Kashmiris in US question Obama's silence on Indian brutalities    

Kashmiris in US question Obama's silence on Indian brutalities    

WASHINGTON: (APP) Kashmiris living in the United States have expressed their disappointment over the silence of the Obama administration on the ongoing brutalities in the Indian held Kashmir and termed its insistence on Kashmir being a bilateral dispute between Pakistan and India as "unfortunate".

"It is quite unfortunate that the Obama administration and the United Nations both have chosen to adopt India's view that this is simply a bilateral issue," Dr Ghulam Nabi Fai, Secretary General of the US-based group World Kashmir Awareness in a statement here.

"Unfortunately, it is the big lie, and an extremely dangerous one. As long as India continues to blame Pakistan for problems in Kashmir, India and Pakistan remain on the verge of war with each other, and this is a threat to international peace," the Kashmiri leader said.

He said when the two nuclear powers were facing each other for 70 years on the issue that was not a bilateral issue. "That has the making of the world war."

The Indian-held Kashmir is in the grip of intense violence triggered by the killing of a young Kashmiri leader Burhan Wani in July. A wave of protest has since swept the valley and more than 70 people have been killed as Indian forces tried to suppress the protests which are now calling for freedom from the Indian yoke.

Demonstrations have occurred across the globe by non-resident Kashmiris and other human rights activists. The curfews and clashes have now been sustained for over five weeks, with limited or no access to the basic necessities of life, including food, power and fuel.

On August 30, non-resident Kashmiris submitted a letter to US Secretary of State John Kerry in which they expressed their disappointment over US silence on the atrocities in Kashmir.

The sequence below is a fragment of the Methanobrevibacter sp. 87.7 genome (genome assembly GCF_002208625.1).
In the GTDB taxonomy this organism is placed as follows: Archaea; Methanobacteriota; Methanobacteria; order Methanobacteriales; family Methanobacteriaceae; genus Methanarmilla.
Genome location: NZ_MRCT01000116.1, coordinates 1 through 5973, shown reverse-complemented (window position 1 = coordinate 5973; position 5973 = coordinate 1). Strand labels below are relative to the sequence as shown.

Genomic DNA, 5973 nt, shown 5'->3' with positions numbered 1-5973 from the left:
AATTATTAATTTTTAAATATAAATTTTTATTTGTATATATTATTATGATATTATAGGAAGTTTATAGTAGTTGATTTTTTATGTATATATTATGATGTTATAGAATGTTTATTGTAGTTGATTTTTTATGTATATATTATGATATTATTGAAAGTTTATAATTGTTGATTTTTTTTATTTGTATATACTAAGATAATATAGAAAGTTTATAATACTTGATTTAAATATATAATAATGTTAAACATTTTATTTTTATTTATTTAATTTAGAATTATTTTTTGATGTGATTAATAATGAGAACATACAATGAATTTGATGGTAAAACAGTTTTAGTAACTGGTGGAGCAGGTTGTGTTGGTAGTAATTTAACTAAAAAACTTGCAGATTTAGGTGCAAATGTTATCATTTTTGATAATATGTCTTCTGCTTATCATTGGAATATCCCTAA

"This latest situation has been met with inexplicable silence by the United States. This has given a sense of total impunity to India to exercise the use of unprecedented force on unarmed Kashmiri civilians," they wrote in the letter.

"It has also created the impression that the United States is selective about the application of the principles of human rights and democratic values. What is the significance of an alliance between the great democracy (USA) and the so-called largest democracy in the world (India), when universal principles, democratic values, and human rights are knowingly ignored?" they questioned.

Instead of reprimanding India, Dr Fai referred to a recent mutual defence compact agreeing to share bases, resources and logistics in the Far East. "At the same time, human rights and what was at least a semblance of being the symbol of democratic freedoms has seemingly all but disappeared from the US agenda."

He said there had not been a word mentioned by President Obama or other US officials that would indicate that some pressure is being applied toward India to exercise restraint in Kashmir and permit an airing of grievances by the angry population.

"The familiar cries of Azadi (freedom) and 'Go India Go Back 'continue to fall on deaf ears, not only in India but upon those in the US administration, who undoubtedly know the truth on the ground, but instead have chosen to play politics with the facts," he added.

He said trade and commercial deals were important but not at the expense of the high moral ground American exceptionalism had always claimed. "Moral values and human rights are the very essence of even being called civilized."

"Nothing else demands international attention like such a threat, and it greatly behooves the United States, the United Nations and other allies to sit up and take heed," he said.